Monthly Archives: June 2011

Taxi Magic App Works Like Magic!

Taxi Magic

Since I recently lampooned an app, I felt the need to be balanced.

So today, I give props to an app I recently downloaded and used, that I found to work exceptionally well.

That app was Taxi Magic from RideCharge Inc.

I was in Washington, D.C. a few weeks ago, and needed to get to a meeting with a client. I had originally intended to take the bus across town, but the scheduled bus was delayed, and I didn’t want to risk being late from my appointment.

Not too long ago, I had attended a NYTech Meetup, where a Taxi Magic demo was featured, but at the time, I hadn’t downloaded the app.

I immediately recalled the simple and effortless way the app was purported to work during the demo, so I pulled out my iPhone and downloaded it.

Taxi Magic uses your location to locate taxis in proximity to you.

Upon launching Texi Magic, I was asked if the app could use my location, and was then presented with a list of cabs near the intersection near where I was standing, which I could either book directly or call.

Taxi Magic tells you when your taxi has been dispatched.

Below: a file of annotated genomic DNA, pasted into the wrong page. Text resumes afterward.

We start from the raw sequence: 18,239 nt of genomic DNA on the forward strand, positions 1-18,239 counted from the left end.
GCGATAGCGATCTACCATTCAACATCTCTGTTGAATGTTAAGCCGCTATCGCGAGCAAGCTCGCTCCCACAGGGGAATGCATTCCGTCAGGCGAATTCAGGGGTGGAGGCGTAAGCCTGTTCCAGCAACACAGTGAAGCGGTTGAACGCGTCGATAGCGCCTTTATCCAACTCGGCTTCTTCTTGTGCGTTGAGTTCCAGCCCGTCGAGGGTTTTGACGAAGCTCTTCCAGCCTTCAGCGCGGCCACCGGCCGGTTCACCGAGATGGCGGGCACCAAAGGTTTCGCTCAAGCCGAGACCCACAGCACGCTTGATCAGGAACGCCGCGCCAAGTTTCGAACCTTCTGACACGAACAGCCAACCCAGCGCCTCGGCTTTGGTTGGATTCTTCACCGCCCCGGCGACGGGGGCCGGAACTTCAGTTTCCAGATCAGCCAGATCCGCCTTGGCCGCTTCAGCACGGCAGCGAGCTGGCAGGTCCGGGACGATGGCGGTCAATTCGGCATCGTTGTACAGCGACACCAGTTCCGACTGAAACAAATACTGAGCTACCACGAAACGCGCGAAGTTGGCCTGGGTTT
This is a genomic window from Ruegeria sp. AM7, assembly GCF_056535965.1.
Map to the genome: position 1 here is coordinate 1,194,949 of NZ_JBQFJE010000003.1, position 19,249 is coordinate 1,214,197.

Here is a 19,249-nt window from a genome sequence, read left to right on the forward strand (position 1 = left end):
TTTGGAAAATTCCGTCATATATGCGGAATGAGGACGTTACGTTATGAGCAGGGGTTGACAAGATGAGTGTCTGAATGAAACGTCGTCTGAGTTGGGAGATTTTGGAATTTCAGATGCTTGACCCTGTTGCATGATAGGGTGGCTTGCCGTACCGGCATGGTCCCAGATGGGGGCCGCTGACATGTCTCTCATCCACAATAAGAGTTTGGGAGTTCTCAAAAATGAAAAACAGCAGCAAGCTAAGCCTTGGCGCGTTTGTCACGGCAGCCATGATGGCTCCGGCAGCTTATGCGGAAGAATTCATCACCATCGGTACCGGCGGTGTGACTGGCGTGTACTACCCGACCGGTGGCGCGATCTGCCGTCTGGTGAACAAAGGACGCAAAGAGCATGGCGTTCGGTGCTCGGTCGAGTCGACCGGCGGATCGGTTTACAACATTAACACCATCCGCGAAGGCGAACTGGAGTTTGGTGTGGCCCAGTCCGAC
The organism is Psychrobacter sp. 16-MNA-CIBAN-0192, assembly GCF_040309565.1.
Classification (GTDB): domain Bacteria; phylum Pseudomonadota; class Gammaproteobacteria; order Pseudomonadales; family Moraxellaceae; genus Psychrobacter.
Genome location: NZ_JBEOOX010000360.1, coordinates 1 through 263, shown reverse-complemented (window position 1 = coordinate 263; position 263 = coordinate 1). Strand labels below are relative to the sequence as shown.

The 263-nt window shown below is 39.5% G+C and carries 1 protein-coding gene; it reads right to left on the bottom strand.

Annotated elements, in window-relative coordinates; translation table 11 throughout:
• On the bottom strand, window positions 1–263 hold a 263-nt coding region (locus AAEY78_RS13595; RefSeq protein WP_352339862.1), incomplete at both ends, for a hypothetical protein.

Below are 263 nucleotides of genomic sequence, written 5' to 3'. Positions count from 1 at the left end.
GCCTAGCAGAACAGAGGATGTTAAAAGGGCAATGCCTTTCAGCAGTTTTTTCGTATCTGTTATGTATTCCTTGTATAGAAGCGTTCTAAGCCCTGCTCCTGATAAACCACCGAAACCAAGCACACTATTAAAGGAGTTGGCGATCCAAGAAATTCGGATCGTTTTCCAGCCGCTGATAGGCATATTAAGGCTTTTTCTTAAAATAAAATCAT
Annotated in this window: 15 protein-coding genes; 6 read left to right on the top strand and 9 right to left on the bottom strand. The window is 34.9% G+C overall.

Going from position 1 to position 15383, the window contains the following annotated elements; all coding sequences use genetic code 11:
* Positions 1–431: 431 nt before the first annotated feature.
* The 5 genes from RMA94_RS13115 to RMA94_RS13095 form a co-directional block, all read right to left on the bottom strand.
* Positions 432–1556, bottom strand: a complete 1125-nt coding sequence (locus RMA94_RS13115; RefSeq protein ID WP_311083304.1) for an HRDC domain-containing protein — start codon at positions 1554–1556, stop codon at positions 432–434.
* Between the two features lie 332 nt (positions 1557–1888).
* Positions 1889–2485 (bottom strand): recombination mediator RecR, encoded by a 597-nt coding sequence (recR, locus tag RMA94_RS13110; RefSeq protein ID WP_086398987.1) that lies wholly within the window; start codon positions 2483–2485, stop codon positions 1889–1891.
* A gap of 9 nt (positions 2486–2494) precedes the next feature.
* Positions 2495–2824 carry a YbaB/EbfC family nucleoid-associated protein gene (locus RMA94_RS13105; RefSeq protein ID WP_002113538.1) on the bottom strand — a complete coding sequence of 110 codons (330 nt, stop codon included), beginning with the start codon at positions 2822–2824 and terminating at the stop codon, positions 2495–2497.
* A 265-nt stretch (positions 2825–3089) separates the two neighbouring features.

I booked a Red Top taxi, and received a notification telling me the taxi had been dispatched and was less than half a mile away.

Taxi Magic's map let's me see where the driver is while I wait on him.

There was an interactive map, which showed where the taxi was relative to where I was, and let me monitor the driver’s progress.

When I saw the taxi pull up a few minutes later, and jumped in, the driver asked if I was Stephen, and if I was going to Capital City Brewing (to which I replied in the affirmative).

Taxi Magic let me pay for my ride using the app itself.

When we arrived at my destination, I had the option of paying with my Taxi Magic account (I had set up a Taxi Magic account and input my credit card) with my credit card or with cash.